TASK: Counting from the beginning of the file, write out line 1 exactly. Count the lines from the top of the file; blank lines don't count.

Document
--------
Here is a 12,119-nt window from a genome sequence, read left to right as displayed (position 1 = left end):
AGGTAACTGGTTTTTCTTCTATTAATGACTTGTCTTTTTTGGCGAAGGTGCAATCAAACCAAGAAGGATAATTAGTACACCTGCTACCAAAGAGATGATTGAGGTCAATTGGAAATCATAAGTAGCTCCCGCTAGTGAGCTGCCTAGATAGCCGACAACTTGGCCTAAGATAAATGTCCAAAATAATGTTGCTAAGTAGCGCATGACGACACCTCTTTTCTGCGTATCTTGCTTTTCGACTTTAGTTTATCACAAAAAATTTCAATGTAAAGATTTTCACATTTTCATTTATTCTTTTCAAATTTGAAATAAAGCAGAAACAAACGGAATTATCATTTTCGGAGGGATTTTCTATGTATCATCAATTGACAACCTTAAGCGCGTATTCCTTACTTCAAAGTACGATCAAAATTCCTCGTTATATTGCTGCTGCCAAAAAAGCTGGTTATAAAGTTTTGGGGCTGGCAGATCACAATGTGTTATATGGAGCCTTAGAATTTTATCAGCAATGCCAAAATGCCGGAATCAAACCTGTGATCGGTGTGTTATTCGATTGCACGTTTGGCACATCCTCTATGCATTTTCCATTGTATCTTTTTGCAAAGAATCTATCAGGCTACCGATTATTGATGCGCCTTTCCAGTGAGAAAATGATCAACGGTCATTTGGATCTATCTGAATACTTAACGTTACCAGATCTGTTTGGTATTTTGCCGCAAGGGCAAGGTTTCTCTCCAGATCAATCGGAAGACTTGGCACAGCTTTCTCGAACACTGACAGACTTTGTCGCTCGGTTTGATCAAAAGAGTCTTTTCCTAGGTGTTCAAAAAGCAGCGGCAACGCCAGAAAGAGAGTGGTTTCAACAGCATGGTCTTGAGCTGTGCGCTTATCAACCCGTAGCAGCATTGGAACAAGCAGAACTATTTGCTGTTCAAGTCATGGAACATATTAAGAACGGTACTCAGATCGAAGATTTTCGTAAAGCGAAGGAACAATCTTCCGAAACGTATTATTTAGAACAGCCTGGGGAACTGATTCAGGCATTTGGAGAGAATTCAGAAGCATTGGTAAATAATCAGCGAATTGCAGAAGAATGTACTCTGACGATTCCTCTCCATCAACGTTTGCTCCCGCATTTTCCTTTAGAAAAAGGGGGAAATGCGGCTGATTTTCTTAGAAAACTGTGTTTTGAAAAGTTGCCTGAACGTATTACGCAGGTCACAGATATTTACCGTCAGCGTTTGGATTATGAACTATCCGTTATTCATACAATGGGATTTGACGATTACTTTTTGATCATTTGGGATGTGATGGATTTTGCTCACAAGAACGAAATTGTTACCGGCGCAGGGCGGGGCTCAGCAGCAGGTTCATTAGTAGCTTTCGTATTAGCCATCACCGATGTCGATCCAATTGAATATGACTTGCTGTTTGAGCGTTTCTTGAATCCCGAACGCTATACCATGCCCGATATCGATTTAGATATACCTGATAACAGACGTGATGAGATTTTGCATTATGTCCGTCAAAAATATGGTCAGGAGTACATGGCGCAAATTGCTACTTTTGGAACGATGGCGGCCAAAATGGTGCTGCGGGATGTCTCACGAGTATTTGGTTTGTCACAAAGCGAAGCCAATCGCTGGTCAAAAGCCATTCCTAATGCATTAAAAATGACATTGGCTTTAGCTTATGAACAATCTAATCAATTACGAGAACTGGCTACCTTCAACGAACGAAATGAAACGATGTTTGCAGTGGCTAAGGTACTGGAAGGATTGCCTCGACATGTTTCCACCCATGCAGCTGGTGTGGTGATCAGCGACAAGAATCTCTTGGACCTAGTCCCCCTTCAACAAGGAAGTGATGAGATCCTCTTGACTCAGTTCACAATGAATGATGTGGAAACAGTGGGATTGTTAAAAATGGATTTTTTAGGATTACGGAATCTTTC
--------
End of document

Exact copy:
Here is a 12,119-nt window from a genome sequence, read left to right as displayed (position 1 = left end):